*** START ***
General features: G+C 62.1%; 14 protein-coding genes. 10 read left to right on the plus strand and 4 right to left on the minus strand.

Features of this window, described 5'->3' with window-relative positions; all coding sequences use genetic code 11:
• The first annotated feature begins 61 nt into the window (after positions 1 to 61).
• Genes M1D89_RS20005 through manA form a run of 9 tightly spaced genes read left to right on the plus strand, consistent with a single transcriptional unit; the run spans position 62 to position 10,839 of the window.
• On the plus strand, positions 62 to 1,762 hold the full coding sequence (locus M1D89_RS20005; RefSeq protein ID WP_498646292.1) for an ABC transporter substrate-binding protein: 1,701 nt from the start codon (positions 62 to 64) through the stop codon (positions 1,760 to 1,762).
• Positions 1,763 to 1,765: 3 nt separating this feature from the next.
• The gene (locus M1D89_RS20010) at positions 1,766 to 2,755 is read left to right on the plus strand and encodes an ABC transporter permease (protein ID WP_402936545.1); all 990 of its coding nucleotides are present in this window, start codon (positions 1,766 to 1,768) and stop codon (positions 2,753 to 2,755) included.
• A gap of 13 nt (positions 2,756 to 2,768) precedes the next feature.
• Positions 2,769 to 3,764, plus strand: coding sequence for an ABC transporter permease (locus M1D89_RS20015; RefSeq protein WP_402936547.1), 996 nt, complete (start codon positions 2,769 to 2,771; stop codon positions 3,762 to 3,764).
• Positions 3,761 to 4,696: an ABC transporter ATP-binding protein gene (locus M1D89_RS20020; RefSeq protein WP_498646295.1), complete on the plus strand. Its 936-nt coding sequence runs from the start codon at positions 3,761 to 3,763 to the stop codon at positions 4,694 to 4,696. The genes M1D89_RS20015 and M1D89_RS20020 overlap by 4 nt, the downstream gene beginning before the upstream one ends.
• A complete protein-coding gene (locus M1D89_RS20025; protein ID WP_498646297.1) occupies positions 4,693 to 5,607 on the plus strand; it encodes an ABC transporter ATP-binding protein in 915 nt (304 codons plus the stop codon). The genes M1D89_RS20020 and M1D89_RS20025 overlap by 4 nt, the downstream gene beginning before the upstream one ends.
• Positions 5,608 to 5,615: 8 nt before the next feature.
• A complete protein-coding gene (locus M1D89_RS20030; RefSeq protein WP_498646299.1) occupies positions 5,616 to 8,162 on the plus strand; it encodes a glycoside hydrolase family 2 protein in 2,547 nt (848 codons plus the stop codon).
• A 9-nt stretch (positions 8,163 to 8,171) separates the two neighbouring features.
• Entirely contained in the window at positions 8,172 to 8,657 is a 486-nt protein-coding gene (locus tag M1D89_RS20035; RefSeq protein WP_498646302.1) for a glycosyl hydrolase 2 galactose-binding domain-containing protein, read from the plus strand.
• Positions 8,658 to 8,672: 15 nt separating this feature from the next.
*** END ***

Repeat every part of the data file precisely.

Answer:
General features: G+C 62.1%; 14 protein-coding genes. 10 read left to right on the plus strand and 4 right to left on the minus strand.

Features of this window, described 5'->3' with window-relative positions; all coding sequences use genetic code 11:
• The first annotated feature begins 61 nt into the window (after positions 1 to 61).
• Genes M1D89_RS20005 through manA form a run of 9 tightly spaced genes read left to right on the plus strand, consistent with a single transcriptional unit; the run spans position 62 to position 10,839 of the window.
• On the plus strand, positions 62 to 1,762 hold the full coding sequence (locus M1D89_RS20005; RefSeq protein ID WP_498646292.1) for an ABC transporter substrate-binding protein: 1,701 nt from the start codon (positions 62 to 64) through the stop codon (positions 1,760 to 1,762).
• Positions 1,763 to 1,765: 3 nt separating this feature from the next.
• The gene (locus M1D89_RS20010) at positions 1,766 to 2,755 is read left to right on the plus strand and encodes an ABC transporter permease (protein ID WP_402936545.1); all 990 of its coding nucleotides are present in this window, start codon (positions 1,766 to 1,768) and stop codon (positions 2,753 to 2,755) included.
• A gap of 13 nt (positions 2,756 to 2,768) precedes the next feature.
• Positions 2,769 to 3,764, plus strand: coding sequence for an ABC transporter permease (locus M1D89_RS20015; RefSeq protein WP_402936547.1), 996 nt, complete (start codon positions 2,769 to 2,771; stop codon positions 3,762 to 3,764).
• Positions 3,761 to 4,696: an ABC transporter ATP-binding protein gene (locus M1D89_RS20020; RefSeq protein WP_498646295.1), complete on the plus strand. Its 936-nt coding sequence runs from the start codon at positions 3,761 to 3,763 to the stop codon at positions 4,694 to 4,696. The genes M1D89_RS20015 and M1D89_RS20020 overlap by 4 nt, the downstream gene beginning before the upstream one ends.
• A complete protein-coding gene (locus M1D89_RS20025; protein ID WP_498646297.1) occupies positions 4,693 to 5,607 on the plus strand; it encodes an ABC transporter ATP-binding protein in 915 nt (304 codons plus the stop codon). The genes M1D89_RS20020 and M1D89_RS20025 overlap by 4 nt, the downstream gene beginning before the upstream one ends.
• Positions 5,608 to 5,615: 8 nt before the next feature.
• A complete protein-coding gene (locus M1D89_RS20030; RefSeq protein WP_498646299.1) occupies positions 5,616 to 8,162 on the plus strand; it encodes a glycoside hydrolase family 2 protein in 2,547 nt (848 codons plus the stop codon).
• A 9-nt stretch (positions 8,163 to 8,171) separates the two neighbouring features.
• Entirely contained in the window at positions 8,172 to 8,657 is a 486-nt protein-coding gene (locus tag M1D89_RS20035; RefSeq protein WP_498646302.1) for a glycosyl hydrolase 2 galactose-binding domain-containing protein, read from the plus strand.
• Positions 8,658 to 8,672: 15 nt separating this feature from the next.